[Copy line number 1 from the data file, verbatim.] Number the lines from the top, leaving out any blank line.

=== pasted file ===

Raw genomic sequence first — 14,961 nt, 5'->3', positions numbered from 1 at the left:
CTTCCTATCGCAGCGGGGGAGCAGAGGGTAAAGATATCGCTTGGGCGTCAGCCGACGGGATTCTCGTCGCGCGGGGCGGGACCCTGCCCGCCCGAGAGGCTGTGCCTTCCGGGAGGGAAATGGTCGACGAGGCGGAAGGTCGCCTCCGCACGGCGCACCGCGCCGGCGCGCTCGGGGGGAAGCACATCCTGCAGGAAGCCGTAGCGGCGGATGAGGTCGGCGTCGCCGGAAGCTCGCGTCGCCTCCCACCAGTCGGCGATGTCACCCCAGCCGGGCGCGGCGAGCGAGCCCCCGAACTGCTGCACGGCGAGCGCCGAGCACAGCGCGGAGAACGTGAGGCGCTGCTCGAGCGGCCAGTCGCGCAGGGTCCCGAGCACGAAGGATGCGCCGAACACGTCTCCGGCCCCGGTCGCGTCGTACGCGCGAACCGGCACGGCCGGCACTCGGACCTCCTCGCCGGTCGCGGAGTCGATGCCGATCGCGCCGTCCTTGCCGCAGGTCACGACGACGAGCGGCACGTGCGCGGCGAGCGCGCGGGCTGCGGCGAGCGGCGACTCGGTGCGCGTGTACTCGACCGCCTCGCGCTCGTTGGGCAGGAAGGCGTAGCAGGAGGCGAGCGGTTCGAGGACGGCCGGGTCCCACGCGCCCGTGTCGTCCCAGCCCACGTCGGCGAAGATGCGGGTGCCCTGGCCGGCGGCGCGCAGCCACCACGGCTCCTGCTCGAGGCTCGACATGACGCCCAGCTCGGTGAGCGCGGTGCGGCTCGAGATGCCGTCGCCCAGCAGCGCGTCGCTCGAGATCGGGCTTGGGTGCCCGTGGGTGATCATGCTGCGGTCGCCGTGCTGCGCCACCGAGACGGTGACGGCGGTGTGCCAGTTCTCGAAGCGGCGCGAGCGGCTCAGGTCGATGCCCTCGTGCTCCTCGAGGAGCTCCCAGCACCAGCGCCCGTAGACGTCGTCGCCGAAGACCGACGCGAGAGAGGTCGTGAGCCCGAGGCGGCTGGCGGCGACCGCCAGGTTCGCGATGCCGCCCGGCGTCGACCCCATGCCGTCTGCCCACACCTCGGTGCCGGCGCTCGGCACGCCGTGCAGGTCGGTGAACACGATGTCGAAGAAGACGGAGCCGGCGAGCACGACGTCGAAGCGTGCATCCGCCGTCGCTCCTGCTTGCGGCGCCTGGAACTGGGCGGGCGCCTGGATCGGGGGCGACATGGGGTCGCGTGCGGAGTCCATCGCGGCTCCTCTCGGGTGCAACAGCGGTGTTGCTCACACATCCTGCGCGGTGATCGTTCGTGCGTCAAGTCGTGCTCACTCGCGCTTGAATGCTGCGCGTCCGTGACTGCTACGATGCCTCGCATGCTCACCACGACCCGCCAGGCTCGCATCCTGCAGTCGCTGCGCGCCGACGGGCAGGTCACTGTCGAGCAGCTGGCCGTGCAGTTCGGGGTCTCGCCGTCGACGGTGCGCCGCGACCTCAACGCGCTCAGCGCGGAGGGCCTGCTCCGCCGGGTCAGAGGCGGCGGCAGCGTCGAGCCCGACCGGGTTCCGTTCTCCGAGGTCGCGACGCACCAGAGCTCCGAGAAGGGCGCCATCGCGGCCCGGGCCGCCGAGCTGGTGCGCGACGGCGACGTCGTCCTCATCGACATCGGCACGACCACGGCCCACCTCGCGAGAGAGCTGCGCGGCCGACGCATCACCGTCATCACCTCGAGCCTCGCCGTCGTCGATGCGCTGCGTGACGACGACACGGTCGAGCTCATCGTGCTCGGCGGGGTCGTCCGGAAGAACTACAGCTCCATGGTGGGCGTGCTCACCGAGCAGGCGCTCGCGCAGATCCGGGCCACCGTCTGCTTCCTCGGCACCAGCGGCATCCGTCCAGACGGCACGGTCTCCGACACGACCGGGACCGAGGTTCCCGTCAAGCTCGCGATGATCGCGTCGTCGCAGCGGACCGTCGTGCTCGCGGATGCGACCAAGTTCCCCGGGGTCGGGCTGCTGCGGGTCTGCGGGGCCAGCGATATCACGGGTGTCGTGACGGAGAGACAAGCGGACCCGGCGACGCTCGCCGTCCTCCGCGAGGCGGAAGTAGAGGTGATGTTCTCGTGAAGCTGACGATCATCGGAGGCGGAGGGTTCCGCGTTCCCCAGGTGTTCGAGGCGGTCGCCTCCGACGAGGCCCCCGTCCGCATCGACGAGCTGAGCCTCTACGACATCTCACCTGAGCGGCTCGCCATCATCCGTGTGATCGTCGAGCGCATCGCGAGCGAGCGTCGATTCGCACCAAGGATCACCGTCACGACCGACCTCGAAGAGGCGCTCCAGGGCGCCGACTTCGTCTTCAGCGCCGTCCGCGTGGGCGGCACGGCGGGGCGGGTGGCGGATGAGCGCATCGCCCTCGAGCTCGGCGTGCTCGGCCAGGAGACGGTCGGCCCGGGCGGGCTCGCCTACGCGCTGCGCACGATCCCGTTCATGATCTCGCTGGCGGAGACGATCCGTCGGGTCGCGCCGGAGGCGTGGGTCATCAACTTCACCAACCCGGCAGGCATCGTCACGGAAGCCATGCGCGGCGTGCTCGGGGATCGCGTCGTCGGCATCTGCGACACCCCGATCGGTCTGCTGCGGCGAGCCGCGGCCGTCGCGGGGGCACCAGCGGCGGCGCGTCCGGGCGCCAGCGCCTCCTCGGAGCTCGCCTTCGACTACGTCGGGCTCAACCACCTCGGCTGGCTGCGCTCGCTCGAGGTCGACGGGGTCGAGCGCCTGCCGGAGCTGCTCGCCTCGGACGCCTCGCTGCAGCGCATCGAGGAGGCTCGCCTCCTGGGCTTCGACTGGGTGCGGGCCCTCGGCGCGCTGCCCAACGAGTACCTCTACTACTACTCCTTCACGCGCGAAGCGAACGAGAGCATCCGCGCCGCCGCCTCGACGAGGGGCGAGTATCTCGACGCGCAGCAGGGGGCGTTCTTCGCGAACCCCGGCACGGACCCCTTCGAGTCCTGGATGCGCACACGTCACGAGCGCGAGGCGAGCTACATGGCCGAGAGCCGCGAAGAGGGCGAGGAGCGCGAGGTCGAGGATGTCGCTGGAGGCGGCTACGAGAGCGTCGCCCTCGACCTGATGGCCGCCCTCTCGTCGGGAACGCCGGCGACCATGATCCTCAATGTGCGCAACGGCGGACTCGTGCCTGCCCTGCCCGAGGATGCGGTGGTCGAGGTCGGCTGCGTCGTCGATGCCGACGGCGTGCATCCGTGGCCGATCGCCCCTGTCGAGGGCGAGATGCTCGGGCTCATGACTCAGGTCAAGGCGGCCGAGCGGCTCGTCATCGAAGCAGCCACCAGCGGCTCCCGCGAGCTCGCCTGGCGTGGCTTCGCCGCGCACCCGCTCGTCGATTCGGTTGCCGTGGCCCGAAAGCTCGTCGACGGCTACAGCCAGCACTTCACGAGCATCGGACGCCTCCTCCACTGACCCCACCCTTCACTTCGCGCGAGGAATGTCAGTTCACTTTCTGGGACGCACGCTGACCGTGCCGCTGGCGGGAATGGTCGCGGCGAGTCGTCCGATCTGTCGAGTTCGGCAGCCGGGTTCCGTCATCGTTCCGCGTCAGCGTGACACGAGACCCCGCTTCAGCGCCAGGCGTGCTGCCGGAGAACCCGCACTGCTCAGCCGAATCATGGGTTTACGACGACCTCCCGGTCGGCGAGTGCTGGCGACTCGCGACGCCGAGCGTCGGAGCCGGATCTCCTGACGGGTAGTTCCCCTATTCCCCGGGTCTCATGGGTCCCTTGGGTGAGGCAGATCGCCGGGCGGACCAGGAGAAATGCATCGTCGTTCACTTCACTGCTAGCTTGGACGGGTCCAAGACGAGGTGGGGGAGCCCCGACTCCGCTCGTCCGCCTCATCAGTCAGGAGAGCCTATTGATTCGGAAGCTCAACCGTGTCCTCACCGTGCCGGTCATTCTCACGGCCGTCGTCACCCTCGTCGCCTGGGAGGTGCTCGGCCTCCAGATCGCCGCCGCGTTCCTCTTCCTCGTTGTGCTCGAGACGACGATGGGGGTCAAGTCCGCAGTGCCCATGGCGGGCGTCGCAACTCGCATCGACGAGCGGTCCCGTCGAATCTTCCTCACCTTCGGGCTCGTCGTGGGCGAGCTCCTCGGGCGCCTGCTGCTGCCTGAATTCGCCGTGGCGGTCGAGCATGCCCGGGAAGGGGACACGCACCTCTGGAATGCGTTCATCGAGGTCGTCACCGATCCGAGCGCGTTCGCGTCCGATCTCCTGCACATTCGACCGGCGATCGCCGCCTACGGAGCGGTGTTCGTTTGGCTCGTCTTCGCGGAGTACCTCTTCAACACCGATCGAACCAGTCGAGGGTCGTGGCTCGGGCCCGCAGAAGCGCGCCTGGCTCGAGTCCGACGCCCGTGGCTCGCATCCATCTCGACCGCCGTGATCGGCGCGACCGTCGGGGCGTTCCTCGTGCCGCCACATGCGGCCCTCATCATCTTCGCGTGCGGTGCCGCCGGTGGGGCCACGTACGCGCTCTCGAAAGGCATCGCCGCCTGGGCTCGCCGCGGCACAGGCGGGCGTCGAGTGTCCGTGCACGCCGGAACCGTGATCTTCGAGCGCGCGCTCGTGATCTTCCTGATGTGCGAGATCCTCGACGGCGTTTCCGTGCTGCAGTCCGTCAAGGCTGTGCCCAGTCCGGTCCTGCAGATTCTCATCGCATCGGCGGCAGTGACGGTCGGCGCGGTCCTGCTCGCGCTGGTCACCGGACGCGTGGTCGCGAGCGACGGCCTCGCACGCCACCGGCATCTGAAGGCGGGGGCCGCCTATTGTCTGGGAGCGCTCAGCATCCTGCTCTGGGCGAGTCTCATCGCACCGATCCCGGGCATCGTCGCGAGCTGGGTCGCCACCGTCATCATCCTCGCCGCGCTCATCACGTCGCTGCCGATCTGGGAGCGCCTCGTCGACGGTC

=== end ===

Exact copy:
Raw genomic sequence first — 14,961 nt, 5'->3', positions numbered from 1 at the left: